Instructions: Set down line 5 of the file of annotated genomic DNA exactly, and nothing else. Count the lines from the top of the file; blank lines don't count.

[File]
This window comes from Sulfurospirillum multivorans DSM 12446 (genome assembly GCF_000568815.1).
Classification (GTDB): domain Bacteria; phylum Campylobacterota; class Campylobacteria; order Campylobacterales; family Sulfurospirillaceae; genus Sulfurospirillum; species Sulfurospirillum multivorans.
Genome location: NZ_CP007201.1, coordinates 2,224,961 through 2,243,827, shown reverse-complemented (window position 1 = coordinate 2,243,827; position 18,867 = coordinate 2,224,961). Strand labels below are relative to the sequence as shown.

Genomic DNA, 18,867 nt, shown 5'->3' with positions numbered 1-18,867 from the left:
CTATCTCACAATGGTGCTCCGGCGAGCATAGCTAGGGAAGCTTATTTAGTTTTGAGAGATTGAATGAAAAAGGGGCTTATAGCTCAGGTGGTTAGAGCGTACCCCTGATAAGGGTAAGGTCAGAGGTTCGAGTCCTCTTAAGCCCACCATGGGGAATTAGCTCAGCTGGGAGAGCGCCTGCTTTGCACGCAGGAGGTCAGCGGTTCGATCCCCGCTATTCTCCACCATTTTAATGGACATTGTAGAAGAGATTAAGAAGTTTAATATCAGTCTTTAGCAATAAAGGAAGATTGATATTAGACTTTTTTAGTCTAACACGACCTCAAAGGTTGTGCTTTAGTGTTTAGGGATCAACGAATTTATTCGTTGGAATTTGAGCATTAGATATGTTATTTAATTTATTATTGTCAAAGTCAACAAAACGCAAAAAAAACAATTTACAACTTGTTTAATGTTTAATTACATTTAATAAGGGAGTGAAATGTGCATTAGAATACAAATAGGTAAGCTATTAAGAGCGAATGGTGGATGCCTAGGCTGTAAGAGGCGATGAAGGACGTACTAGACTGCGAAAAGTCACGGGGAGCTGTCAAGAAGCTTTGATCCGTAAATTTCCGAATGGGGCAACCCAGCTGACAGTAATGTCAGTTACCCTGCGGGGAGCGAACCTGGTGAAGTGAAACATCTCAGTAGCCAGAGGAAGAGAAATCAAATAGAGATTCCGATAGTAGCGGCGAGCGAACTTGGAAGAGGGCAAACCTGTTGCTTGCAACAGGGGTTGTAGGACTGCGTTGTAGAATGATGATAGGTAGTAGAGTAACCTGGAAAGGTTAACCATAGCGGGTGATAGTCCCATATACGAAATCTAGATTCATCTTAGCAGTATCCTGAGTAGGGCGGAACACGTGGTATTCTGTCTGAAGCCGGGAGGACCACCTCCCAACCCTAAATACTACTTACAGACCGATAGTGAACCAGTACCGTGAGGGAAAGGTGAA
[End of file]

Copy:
CTATCTCACAATGGTGCTCCGGCGAGCATAGCTAGGGAAGCTTATTTAGTTTTGAGAGATTGAATGAAAAAGGGGCTTATAGCTCAGGTGGTTAGAGCGTACCCCTGATAAGGGTAAGGTCAGAGGTTCGAGTCCTCTTAAGCCCACCATGGGGAATTAGCTCAGCTGGGAGAGCGCCTGCTTTGCACGCAGGAGGTCAGCGGTTCGATCCCCGCTATTCTCCACCATTTTAATGGACATTGTAGAAGAGATTAAGAAGTTTAATATCAGTCTTTAGCAATAAAGGAAGATTGATATTAGACTTTTTTAGTCTAACACGACCTCAAAGGTTGTGCTTTAGTGTTTAGGGATCAACGAATTTATTCGTTGGAATTTGAGCATTAGATATGTTATTTAATTTATTATTGTCAAAGTCAACAAAACGCAAAAAAAACAATTTACAACTTGTTTAATGTTTAATTACATTTAATAAGGGAGTGAAATGTGCATTAGAATACAAATAGGTAAGCTATTAAGAGCGAATGGTGGATGCCTAGGCTGTAAGAGGCGATGAAGGACGTACTAGACTGCGAAAAGTCACGGGGAGCTGTCAAGAAGCTTTGATCCGTAAATTTCCGAATGGGGCAACCCAGCTGACAGTAATGTCAGTTACCCTGCGGGGAGCGAACCTGGTGAAGTGAAACATCTCAGTAGCCAGAGGAAGAGAAATCAAATAGAGATTCCGATAGTAGCGGCGAGCGAACTTGGAAGAGGGCAAACCTGTTGCTTGCAACAGGGGTTGTAGGACTGCGTTGTAGAATGATGATAGGTAGTAGAGTAACCTGGAAAGGTTAACCATAGCGGGTGATAGTCCCATATACGAAATCTAGATTCATCTTAGCAGTATCCTGAGTAGGGCGGAACACGTGGTATTCTGTCTGAAGCCGGGAGGACCACCTCCCAACCCTAAATACTACTTACAGACCGATAGTGAACCAGTACCGTGAGGGAAAGGTGAA